Forget the Big Society - we need strong communities where individuals can feel happy and fulfilled. And we need it now.
We all know that Britain’s communities are weaker than they were 30 years ago. Successive governments have sought to tackle this problem, with community cohesion and empowerment under Labour and now Cameron’s Big Society. There are however growing fears that anger fuelled by the cuts could create even deeper cracks in our civic life, further fracturing Britain.
This is important as we know that strong communities are vital when trying to deliver myriad services such as recycling, social care and street cleaning. In simple economic terms these services are harder and more expensive to deliver in weaker communities. Strong, diverse communities can even help to stop extreme acts such as violent crime and terrorism. So the political case for investing in our communities is stronger now than ever.
But that’s not the argument I want to make today. The argument I want to make is far more important, and goes to the heart of what it means to be human and what it means to be happy.
I argue that being part of a geographically specific community plugs into our innate human desire to belong, to feel safe and secure.
We all know how difficult it can be to ask a stranger for directions, plucking up the courage to admit we’re ‘not local’ or a ‘tourist’; and the deep sense of relief when that person responds in a friendly fashion giving us the information we need, ideally with some extra ‘local knowledge’. We also know how draining and sometimes infuriating it can be when they don’t know, don’t respond because they’re on their mobile, or are simply too busy to give us their time. The incident of the stranger asking questions is a microcosm of Britain today. We are busier, more mobile and with a higher dependency on technology than ever before. And the ironic thing is that as closely as we can identify with the struggling stranger, we can also identify with the busy commuter. We are all busy. And we all sometimes need the help of others.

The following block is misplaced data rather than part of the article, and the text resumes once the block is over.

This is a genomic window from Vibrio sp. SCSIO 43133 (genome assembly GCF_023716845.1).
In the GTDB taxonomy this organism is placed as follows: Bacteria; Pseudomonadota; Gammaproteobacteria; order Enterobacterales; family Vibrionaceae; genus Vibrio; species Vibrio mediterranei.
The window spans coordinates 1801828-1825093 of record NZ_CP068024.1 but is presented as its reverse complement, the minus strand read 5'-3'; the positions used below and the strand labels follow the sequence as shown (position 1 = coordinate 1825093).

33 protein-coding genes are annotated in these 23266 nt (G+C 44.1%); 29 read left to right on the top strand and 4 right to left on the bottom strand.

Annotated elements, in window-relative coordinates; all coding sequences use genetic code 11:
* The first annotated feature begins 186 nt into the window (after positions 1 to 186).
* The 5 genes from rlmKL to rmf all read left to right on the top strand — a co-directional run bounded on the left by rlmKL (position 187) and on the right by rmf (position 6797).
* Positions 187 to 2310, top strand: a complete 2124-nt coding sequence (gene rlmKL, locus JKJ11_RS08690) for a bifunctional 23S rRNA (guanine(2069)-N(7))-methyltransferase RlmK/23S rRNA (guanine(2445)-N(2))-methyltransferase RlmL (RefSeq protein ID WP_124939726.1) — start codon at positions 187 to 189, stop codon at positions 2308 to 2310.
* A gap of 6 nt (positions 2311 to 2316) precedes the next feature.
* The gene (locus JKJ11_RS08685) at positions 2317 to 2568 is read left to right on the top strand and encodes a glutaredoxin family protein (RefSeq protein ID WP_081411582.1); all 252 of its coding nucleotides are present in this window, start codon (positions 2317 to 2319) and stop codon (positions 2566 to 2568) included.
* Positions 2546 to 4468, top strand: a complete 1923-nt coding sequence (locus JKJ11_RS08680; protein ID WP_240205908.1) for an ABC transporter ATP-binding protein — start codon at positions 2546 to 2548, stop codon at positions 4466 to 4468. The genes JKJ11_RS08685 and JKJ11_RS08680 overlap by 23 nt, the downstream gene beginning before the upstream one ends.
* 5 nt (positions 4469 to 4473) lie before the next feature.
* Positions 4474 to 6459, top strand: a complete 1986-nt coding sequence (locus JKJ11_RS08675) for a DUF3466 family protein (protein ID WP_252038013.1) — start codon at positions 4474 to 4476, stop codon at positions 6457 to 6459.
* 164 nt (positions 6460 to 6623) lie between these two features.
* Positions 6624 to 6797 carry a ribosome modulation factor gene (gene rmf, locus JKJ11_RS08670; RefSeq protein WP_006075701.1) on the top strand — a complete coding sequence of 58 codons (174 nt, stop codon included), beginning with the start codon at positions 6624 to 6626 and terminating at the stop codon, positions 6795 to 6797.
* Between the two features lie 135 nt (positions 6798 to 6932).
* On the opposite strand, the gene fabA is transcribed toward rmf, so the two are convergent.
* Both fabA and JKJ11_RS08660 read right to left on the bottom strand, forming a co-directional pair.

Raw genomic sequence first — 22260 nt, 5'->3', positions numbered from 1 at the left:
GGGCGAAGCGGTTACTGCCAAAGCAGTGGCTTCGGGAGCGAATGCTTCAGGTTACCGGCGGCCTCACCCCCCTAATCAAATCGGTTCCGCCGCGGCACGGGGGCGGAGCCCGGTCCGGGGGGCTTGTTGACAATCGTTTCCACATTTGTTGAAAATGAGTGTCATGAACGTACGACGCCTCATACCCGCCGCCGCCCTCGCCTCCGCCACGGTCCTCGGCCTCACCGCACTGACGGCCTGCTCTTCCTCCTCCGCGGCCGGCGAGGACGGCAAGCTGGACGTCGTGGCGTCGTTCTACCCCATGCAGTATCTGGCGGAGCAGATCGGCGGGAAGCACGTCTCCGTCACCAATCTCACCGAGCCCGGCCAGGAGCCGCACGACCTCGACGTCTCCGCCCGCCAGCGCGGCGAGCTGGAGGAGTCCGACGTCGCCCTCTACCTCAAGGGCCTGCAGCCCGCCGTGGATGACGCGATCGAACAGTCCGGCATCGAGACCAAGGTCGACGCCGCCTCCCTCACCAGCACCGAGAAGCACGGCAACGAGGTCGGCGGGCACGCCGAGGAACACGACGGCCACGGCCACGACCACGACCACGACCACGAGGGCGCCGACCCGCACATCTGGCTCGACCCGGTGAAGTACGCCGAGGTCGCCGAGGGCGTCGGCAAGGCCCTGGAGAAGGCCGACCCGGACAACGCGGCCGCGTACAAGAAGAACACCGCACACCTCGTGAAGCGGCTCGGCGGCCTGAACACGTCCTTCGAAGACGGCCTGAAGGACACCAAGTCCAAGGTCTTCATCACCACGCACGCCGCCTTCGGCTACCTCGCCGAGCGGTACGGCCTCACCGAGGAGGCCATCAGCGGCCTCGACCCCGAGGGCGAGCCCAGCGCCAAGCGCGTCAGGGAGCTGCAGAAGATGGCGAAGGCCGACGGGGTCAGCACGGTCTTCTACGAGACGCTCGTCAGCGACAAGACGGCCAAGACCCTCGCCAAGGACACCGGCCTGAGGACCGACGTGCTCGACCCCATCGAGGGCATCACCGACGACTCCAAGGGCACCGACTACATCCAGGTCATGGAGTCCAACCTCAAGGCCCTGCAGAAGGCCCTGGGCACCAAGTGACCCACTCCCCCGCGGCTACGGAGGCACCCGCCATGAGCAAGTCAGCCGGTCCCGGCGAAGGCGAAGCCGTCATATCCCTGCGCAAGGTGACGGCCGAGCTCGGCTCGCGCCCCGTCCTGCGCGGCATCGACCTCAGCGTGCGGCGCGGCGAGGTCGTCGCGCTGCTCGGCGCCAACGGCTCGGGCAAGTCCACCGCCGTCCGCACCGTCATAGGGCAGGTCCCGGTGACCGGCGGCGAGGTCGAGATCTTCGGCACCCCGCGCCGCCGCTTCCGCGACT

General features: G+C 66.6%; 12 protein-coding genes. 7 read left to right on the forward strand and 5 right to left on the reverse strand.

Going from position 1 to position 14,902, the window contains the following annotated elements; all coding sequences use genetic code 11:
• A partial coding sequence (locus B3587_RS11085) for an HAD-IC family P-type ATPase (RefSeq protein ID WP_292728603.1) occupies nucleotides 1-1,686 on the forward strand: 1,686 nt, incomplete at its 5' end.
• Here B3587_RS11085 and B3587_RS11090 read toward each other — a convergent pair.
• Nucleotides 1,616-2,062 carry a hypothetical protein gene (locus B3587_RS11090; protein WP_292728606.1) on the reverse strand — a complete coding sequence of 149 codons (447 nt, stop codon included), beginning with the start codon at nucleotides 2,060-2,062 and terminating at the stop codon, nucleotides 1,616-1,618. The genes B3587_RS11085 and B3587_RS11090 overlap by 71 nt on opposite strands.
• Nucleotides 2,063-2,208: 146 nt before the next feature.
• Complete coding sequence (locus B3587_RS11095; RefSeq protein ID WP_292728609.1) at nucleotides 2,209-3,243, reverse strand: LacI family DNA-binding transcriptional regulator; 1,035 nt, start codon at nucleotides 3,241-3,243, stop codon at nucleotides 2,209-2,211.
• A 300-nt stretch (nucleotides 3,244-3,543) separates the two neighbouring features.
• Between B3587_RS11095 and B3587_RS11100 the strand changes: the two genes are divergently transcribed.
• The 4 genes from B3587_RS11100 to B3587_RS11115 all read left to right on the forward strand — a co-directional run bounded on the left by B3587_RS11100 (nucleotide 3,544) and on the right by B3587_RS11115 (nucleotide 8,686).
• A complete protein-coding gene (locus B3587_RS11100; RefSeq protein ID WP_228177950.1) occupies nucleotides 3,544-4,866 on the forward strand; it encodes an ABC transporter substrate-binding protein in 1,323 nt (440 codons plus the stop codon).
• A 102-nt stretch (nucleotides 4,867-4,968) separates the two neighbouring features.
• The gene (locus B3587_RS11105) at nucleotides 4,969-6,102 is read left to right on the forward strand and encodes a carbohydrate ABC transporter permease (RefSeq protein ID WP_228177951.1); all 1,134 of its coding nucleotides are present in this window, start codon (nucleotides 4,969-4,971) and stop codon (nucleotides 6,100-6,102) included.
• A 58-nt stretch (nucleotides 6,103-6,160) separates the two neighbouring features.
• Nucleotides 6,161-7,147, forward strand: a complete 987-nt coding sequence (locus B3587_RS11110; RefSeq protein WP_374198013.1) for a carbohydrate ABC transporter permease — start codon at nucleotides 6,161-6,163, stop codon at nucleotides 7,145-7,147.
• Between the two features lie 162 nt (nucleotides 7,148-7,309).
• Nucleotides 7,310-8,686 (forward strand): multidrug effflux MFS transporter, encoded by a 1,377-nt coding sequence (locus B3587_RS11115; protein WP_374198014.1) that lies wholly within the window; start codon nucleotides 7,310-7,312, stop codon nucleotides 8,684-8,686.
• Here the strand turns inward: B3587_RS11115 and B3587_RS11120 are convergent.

Time poverty, technology and high levels of mobility have contributed to parts of Britain, especially our big cities and their suburbs, having low social capital and people feeling isolated.
There is evidence that this feeling of ‘disconnection’ contributes towards people voting for extremist parties, depression, violent crime and low-level crime such as vandalism.
Charlie Mansell from the Campaign Company argues that “the surge in voting we saw at last years European elections for extremist parties – was not always linked to racial issues. Sometimes it was more closely linked to anger and strong perceptions of unfairness at things like no longer being able to secure a tenancy or afford to live in the area where you grew up and your family lived; or a poorly articulated sense of community isolation. It’s what you might best call a cry for community and belonging.” It’s clear therefore that we need to act to create stronger communities not just because it’s essential for an effective and efficient government, but because being part of stable communities makes us happier as we then feel like we belong.
Insights such as these need to be at the forefront of the government’s thinking when introducing measures such as the housing benefit cuts announced as part of the Spending Review. The reforms may not lead to ‘Kosovo-style social cleansing’ driving out the poor from our city centres, as suggested by Boris Johnson, but they will make Britain more, not less, transient. This is a problem for the Big Society, and for us as people in need of community.
All such measures need to be considered against a Big Society Bottom Line which ensures that in the rush to cut, we don’t undermine our communities, which provide the bedrock of the government’s reform agenda and the foundations of our personal wellbeing.